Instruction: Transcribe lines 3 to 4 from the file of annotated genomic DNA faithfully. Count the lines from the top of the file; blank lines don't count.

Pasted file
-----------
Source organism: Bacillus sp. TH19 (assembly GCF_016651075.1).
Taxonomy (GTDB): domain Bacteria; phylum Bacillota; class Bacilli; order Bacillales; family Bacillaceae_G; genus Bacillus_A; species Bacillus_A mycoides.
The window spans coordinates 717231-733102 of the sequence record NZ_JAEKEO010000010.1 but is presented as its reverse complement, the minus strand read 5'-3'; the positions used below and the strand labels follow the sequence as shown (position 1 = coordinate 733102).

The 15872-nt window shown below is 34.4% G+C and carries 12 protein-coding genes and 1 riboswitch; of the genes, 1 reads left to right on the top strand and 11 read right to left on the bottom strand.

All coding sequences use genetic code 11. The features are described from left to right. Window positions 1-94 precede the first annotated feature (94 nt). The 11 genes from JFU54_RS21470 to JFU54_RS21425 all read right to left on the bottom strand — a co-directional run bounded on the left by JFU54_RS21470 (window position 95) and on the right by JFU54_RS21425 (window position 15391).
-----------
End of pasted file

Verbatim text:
The window spans coordinates 717231-733102 of the sequence record NZ_JAEKEO010000010.1 but is presented as its reverse complement, the minus strand read 5'-3'; the positions used below and the strand labels follow the sequence as shown (position 1 = coordinate 733102).

The 15872-nt window shown below is 34.4% G+C and carries 12 protein-coding genes and 1 riboswitch; of the genes, 1 reads left to right on the top strand and 11 read right to left on the bottom strand.